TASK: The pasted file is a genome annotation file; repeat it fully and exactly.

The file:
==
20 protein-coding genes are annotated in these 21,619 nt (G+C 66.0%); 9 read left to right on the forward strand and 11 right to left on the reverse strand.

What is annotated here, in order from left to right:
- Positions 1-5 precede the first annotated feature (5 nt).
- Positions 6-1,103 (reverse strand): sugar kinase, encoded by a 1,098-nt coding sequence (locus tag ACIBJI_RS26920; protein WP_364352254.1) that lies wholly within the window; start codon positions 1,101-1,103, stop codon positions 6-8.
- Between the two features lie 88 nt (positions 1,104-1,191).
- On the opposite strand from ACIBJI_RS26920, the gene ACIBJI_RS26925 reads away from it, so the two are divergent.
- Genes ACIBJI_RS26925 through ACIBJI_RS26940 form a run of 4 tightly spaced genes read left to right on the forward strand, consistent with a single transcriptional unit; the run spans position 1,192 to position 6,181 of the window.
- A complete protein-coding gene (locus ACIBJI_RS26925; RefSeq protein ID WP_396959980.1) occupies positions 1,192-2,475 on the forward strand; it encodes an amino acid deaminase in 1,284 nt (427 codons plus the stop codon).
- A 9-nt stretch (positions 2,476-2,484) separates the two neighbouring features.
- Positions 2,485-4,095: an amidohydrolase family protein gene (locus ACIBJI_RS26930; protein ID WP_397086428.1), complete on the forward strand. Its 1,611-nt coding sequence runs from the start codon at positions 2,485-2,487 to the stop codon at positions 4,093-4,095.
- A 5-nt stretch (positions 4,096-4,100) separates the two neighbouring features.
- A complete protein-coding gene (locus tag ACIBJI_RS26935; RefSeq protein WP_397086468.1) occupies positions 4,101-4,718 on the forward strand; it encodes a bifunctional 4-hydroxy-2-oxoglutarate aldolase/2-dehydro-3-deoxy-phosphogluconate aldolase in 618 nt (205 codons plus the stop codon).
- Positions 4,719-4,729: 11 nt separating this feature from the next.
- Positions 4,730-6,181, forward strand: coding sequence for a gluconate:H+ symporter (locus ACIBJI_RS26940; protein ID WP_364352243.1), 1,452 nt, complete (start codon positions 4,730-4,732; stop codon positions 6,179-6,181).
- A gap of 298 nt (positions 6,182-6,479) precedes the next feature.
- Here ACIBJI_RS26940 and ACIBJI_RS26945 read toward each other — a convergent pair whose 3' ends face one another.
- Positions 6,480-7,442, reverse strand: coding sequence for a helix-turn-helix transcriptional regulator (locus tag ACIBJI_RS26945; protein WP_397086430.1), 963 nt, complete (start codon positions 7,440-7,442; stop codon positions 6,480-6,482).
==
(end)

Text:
20 protein-coding genes are annotated in these 21,619 nt (G+C 66.0%); 9 read left to right on the forward strand and 11 right to left on the reverse strand.

What is annotated here, in order from left to right:
- Positions 1-5 precede the first annotated feature (5 nt).
- Positions 6-1,103 (reverse strand): sugar kinase, encoded by a 1,098-nt coding sequence (locus tag ACIBJI_RS26920; protein WP_364352254.1) that lies wholly within the window; start codon positions 1,101-1,103, stop codon positions 6-8.
- Between the two features lie 88 nt (positions 1,104-1,191).
- On the opposite strand from ACIBJI_RS26920, the gene ACIBJI_RS26925 reads away from it, so the two are divergent.
- Genes ACIBJI_RS26925 through ACIBJI_RS26940 form a run of 4 tightly spaced genes read left to right on the forward strand, consistent with a single transcriptional unit; the run spans position 1,192 to position 6,181 of the window.
- A complete protein-coding gene (locus ACIBJI_RS26925; RefSeq protein ID WP_396959980.1) occupies positions 1,192-2,475 on the forward strand; it encodes an amino acid deaminase in 1,284 nt (427 codons plus the stop codon).
- A 9-nt stretch (positions 2,476-2,484) separates the two neighbouring features.
- Positions 2,485-4,095: an amidohydrolase family protein gene (locus ACIBJI_RS26930; protein ID WP_397086428.1), complete on the forward strand. Its 1,611-nt coding sequence runs from the start codon at positions 2,485-2,487 to the stop codon at positions 4,093-4,095.
- A 5-nt stretch (positions 4,096-4,100) separates the two neighbouring features.
- A complete protein-coding gene (locus tag ACIBJI_RS26935; RefSeq protein WP_397086468.1) occupies positions 4,101-4,718 on the forward strand; it encodes a bifunctional 4-hydroxy-2-oxoglutarate aldolase/2-dehydro-3-deoxy-phosphogluconate aldolase in 618 nt (205 codons plus the stop codon).
- Positions 4,719-4,729: 11 nt separating this feature from the next.
- Positions 4,730-6,181, forward strand: coding sequence for a gluconate:H+ symporter (locus ACIBJI_RS26940; protein ID WP_364352243.1), 1,452 nt, complete (start codon positions 4,730-4,732; stop codon positions 6,179-6,181).
- A gap of 298 nt (positions 6,182-6,479) precedes the next feature.
- Here ACIBJI_RS26940 and ACIBJI_RS26945 read toward each other — a convergent pair whose 3' ends face one another.
- Positions 6,480-7,442, reverse strand: coding sequence for a helix-turn-helix transcriptional regulator (locus tag ACIBJI_RS26945; protein WP_397086430.1), 963 nt, complete (start codon positions 7,440-7,442; stop codon positions 6,480-6,482).